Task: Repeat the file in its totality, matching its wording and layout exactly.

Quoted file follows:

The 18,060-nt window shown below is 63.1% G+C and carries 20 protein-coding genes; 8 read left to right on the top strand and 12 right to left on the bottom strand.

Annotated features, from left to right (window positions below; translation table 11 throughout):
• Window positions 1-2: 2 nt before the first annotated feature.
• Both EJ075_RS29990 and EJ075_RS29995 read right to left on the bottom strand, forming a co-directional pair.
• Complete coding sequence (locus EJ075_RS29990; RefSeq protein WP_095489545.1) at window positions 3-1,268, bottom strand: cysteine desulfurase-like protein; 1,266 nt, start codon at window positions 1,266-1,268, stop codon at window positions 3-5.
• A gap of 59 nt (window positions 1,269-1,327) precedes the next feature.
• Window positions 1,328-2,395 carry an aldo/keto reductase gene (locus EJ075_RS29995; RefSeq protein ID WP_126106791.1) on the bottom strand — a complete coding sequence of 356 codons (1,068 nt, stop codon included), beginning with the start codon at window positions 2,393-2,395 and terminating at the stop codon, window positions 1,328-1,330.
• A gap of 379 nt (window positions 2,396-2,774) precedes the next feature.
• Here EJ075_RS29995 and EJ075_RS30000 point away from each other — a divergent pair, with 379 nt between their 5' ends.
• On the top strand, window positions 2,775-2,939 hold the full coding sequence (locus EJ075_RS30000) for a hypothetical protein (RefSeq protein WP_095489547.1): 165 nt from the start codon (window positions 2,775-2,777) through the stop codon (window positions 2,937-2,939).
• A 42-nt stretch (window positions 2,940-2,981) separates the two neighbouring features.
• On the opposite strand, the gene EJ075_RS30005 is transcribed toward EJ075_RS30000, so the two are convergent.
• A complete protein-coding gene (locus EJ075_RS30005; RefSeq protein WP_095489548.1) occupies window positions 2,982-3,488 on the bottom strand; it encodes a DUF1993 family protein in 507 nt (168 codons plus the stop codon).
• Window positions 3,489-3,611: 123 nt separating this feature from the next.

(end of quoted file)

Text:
The 18,060-nt window shown below is 63.1% G+C and carries 20 protein-coding genes; 8 read left to right on the top strand and 12 right to left on the bottom strand.

Annotated features, from left to right (window positions below; translation table 11 throughout):
• Window positions 1-2: 2 nt before the first annotated feature.
• Both EJ075_RS29990 and EJ075_RS29995 read right to left on the bottom strand, forming a co-directional pair.
• Complete coding sequence (locus EJ075_RS29990; RefSeq protein WP_095489545.1) at window positions 3-1,268, bottom strand: cysteine desulfurase-like protein; 1,266 nt, start codon at window positions 1,266-1,268, stop codon at window positions 3-5.
• A gap of 59 nt (window positions 1,269-1,327) precedes the next feature.
• Window positions 1,328-2,395 carry an aldo/keto reductase gene (locus EJ075_RS29995; RefSeq protein ID WP_126106791.1) on the bottom strand — a complete coding sequence of 356 codons (1,068 nt, stop codon included), beginning with the start codon at window positions 2,393-2,395 and terminating at the stop codon, window positions 1,328-1,330.
• A gap of 379 nt (window positions 2,396-2,774) precedes the next feature.
• Here EJ075_RS29995 and EJ075_RS30000 point away from each other — a divergent pair, with 379 nt between their 5' ends.
• On the top strand, window positions 2,775-2,939 hold the full coding sequence (locus EJ075_RS30000) for a hypothetical protein (RefSeq protein WP_095489547.1): 165 nt from the start codon (window positions 2,775-2,777) through the stop codon (window positions 2,937-2,939).
• A 42-nt stretch (window positions 2,940-2,981) separates the two neighbouring features.
• On the opposite strand, the gene EJ075_RS30005 is transcribed toward EJ075_RS30000, so the two are convergent.
• A complete protein-coding gene (locus EJ075_RS30005; RefSeq protein WP_095489548.1) occupies window positions 2,982-3,488 on the bottom strand; it encodes a DUF1993 family protein in 507 nt (168 codons plus the stop codon).
• Window positions 3,489-3,611: 123 nt separating this feature from the next.